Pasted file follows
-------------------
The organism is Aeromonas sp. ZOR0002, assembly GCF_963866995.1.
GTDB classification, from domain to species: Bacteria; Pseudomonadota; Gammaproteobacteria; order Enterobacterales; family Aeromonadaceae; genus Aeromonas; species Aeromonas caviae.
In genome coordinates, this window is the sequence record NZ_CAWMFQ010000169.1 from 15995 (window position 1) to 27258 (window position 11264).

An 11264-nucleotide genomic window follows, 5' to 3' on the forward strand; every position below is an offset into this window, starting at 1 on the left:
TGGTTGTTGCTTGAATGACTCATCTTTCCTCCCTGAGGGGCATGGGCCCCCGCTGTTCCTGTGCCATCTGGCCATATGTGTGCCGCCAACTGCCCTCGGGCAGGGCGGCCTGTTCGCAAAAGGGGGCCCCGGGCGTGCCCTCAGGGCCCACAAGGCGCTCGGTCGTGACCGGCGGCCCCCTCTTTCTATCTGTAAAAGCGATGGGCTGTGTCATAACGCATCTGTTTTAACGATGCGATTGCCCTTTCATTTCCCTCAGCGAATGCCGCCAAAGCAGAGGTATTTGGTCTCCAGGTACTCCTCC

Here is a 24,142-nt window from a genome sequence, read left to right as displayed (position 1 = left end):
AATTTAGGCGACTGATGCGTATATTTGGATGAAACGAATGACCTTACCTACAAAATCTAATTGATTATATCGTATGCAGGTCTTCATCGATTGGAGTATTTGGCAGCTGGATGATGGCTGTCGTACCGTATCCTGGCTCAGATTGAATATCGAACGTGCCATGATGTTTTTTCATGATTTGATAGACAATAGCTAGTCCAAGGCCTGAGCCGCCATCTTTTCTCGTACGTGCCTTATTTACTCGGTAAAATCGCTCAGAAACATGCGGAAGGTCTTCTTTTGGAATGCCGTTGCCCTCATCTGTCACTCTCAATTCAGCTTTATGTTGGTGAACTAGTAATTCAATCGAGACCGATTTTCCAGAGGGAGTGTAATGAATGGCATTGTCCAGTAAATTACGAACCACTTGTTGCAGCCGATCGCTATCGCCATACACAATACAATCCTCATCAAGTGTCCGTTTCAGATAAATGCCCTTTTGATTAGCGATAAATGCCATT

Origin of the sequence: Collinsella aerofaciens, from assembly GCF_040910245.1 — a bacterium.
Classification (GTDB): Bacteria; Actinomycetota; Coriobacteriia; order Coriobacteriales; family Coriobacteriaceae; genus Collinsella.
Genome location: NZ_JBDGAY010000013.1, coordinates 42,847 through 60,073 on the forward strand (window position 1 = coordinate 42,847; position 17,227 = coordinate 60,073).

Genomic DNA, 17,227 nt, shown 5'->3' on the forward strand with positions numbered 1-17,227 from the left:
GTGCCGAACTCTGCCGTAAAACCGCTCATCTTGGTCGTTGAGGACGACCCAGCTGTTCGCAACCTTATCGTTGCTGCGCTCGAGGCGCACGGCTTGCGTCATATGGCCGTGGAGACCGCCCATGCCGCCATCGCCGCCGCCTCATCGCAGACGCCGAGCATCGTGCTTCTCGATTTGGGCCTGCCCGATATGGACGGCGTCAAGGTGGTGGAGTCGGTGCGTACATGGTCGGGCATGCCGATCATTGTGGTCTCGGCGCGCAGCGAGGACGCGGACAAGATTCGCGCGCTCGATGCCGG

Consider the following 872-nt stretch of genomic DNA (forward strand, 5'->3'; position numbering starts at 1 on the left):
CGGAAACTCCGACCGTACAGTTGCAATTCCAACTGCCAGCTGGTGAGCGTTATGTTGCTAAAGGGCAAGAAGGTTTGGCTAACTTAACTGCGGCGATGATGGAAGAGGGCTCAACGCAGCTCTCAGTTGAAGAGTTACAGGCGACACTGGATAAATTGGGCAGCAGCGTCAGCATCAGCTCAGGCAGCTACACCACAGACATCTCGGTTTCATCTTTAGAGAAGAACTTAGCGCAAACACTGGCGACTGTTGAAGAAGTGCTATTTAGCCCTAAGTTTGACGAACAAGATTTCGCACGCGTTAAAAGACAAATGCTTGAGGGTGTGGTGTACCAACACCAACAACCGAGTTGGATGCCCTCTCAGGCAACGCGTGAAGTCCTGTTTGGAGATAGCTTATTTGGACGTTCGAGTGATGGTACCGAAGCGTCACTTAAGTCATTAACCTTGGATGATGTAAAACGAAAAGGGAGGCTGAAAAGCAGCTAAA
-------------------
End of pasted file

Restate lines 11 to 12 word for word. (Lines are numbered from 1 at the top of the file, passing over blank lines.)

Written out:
Genomic DNA, 17,227 nt, shown 5'->3' on the forward strand with positions numbered 1-17,227 from the left:
GTGCCGAACTCTGCCGTAAAACCGCTCATCTTGGTCGTTGAGGACGACCCAGCTGTTCGCAACCTTATCGTTGCTGCGCTCGAGGCGCACGGCTTGCGTCATATGGCCGTGGAGACCGCCCATGCCGCCATCGCCGCCGCCTCATCGCAGACGCCGAGCATCGTGCTTCTCGATTTGGGCCTGCCCGATATGGACGGCGTCAAGGTGGTGGAGTCGGTGCGTACATGGTCGGGCATGCCGATCATTGTGGTCTCGGCGCGCAGCGAGGACGCGGACAAGATTCGCGCGCTCGATGCCGG